Steve Clarke: The Tartan Army chief bringing hope and a little glory back to Scotland
Scotland have a team to believe in again, thanks to the understated leadership of Steve Clarke. Jose Mourinho’s former sidekick is right up John Nicholson’s street.
Here’s ‘What’s so Great About…’ the Scotland boss…
Who’s this then?
Stephen Clarke is a 59-year-old, 5’10” Saltcoats-born former defender for St Mirren and Chelsea who currently manages Scotland rather well and beat Spain 2-0 this week.
He started playing football for Beith Juniors in North Ayrshire, one of Scotland’s many hundreds of amateur clubs with a history going back to before the war. A robust right-back – you had to be – he was scouted by St Mirren in 1982, aged 19 and initially signed on a part-time contract. This allowed him to complete an apprenticeship as an instrument engineer, which may yet come in useful. Maybe he could engineer a top-notch striker for Scotland.
Eventually he signed on as a professional and completed 200 games for the Buddies between 1982 and 1987. At which point a struggling Chelsea signed him for £442,000. They finished 18th in his first season and had to play Division Two side Middlesbrough in a two-legged play-off to decide if Boro went up or Chelsea went down. Boro won the home first leg 2-0 and lost the away tie – a game marred by hooliganism – 1-0. Boro went up because they didn’t lose by enough, which is a very Boro thing to do.
So Stevie found himself in the second division for a season. But they stormed it, losing just five times and amassing 99 points to get promoted. In total he played 422 times for the Blues, initially as an attacking right-back, but latterly in less progressive roles, sometimes filling in at centre-half. He was named Player Of The Year in 1993-94, won the FA Cup in 1996, the League Cup in 1998 and in the same season, in the last game of his career, in true legendary style, won the UEFA Cup Winners’ Cup under Gianluca Vialli, beating Stuttgart 1-0 in Stockholm. He remains something of Chelsea legend because he was such a solid, dependable performer for 11 years. However, he only played six times for Scotland.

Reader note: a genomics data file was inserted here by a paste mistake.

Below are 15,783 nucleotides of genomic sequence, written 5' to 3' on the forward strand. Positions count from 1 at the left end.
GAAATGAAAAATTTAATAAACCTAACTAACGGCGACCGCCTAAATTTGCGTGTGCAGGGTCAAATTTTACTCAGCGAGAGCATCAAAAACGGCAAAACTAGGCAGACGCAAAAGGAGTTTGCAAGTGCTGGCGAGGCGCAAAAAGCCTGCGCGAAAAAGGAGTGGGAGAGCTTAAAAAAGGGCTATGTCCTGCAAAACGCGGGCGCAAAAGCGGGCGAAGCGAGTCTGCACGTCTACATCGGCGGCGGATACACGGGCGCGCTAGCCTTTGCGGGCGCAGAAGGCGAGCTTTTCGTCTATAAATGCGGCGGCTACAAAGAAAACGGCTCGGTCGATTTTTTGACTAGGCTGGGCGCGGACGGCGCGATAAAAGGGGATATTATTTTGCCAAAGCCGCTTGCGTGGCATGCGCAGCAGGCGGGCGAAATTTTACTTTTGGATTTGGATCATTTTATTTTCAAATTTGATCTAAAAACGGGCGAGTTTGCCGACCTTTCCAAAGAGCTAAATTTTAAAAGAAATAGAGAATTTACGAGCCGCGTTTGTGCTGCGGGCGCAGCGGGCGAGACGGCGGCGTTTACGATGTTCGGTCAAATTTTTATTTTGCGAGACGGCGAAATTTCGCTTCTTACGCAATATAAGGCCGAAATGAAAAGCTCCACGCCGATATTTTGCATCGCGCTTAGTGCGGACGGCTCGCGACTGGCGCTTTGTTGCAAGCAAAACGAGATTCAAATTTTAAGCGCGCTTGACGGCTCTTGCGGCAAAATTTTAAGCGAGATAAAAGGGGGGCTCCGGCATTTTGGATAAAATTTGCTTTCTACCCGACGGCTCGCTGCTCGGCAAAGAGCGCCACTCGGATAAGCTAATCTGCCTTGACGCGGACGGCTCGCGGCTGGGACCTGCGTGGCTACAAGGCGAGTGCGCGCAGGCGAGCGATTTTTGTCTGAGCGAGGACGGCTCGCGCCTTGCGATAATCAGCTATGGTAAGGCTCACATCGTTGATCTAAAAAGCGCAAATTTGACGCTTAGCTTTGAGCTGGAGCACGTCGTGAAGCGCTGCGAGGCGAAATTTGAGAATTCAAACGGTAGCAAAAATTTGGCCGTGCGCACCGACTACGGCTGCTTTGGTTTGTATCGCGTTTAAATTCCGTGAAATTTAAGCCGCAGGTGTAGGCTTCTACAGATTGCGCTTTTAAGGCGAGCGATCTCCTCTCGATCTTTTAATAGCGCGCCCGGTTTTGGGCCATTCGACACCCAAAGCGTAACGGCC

Immediately on retiring he joined Newcastle United as assistant to former boss Ruud Gullit, getting them to the cup final, losing to Manchester United. Of course, Ruud was soon dismissed and Stevie took charge for one game, a 5- defeat to Manchester United.
From there he went to work with the youth academy at Chelsea and was so well-regarded that he moved up to be Jose Mourinho’s assistant. He was effectively the bridge between the old school Chelsea and the new-monied creation. He won two FA Premier League titles, an FA Cup and two League Cups over three seasons, was kept on after Jose left but eventually left to be Gianfranco Zola’s assistant at West Ham for a couple of seasons. From there he was recruited by Kenny Dalglish to be his assistant at Liverpool. That didn’t go too well and his next move in 2012 was to be the boss of WBA, had one good season, one bad and was removed.
Next came Reading. He got them to their first cup semi-final in 88 years but was sacked after a year in charge. There were four months at Villa assisting Roberto Di Matteo, which we shall draw a veil over. After all these ups and downs, he took a year out before taking the ever glamorous Kilmarnock job in 2017. They were bottom of the league but ended up fifth with a record points total for the club. The following campaign he took them to third (their highest position since 1966) and into Europe beating Celtic once and Rangers twice along the way and another record points total. This was a quite remarkable achievement for a club the size of Kilmarnock. In two seasons he won SFWA Manager of the Year twice and PFA Manager of the Year once.
At which point he took the Scotland job. It was a bit of a dodgy start as he began to apply his methods but he got them to the Euros for the first time, narrowly missed out on World Cup qualification via a play-off but won their Nations League Group which means they have an automatic play-off place for the next Euros even if they don’t finish in the top two of the group.
In the last week they got six points from games against Cyprus and Spain and Stevie almost smiled.